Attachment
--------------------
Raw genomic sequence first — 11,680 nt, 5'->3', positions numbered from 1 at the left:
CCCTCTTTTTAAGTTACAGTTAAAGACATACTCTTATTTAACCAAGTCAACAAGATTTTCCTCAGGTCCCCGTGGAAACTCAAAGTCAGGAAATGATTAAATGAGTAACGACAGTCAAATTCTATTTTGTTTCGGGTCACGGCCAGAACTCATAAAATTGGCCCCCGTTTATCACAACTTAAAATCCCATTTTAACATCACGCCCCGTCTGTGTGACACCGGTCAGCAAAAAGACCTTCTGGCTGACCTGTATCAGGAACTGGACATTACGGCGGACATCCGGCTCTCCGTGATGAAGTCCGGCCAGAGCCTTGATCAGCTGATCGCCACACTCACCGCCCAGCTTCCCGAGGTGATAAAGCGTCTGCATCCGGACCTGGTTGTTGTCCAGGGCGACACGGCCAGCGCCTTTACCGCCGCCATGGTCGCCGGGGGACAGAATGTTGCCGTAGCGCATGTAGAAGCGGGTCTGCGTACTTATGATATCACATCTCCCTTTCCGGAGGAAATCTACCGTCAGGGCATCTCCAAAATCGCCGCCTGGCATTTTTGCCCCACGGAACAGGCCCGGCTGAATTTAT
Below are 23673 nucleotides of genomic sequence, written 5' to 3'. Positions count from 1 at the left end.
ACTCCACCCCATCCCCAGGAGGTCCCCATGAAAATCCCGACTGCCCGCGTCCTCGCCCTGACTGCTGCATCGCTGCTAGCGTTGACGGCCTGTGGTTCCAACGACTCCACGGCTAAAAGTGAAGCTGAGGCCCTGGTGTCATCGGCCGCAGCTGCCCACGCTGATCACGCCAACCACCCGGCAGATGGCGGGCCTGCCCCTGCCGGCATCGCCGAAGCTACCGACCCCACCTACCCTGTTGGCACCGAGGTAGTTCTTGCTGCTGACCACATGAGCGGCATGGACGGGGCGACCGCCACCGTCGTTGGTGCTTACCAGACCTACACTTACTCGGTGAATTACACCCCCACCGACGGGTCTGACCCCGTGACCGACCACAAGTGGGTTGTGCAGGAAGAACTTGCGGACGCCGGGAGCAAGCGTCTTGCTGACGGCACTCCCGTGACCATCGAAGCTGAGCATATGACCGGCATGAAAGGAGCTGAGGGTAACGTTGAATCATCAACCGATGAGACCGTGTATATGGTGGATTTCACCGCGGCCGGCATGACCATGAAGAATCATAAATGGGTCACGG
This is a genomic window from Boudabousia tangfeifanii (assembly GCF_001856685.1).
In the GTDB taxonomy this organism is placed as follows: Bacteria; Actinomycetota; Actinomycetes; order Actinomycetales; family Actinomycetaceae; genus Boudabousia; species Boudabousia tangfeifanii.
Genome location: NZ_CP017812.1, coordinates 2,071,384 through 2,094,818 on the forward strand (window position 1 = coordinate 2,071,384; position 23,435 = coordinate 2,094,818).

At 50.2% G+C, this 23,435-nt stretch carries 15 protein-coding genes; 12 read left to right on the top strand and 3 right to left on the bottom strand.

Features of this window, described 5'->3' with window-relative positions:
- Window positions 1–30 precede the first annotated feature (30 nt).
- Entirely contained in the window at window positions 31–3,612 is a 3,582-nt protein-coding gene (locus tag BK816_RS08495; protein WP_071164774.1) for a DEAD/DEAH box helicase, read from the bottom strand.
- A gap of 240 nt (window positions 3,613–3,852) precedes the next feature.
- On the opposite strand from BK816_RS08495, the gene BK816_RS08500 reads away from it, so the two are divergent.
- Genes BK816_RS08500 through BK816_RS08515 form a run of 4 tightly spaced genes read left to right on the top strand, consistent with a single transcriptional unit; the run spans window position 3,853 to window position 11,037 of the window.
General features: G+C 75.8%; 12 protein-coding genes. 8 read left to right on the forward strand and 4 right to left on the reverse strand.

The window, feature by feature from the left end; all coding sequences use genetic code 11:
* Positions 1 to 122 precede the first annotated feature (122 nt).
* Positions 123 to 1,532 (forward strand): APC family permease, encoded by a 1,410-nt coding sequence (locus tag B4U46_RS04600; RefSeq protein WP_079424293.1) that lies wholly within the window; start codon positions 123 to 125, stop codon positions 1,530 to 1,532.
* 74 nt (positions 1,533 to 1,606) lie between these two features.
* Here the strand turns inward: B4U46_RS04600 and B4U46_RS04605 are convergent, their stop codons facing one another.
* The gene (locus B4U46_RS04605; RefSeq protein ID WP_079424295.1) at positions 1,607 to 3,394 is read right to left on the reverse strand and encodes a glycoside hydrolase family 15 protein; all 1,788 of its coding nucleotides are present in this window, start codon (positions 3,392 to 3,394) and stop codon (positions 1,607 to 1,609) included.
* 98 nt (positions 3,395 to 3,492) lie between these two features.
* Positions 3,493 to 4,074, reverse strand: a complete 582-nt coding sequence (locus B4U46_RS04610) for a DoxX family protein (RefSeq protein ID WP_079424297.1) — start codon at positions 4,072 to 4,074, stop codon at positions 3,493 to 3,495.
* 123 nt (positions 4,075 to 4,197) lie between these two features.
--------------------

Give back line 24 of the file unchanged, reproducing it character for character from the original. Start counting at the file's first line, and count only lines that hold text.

* 123 nt (positions 4,075 to 4,197) lie between these two features.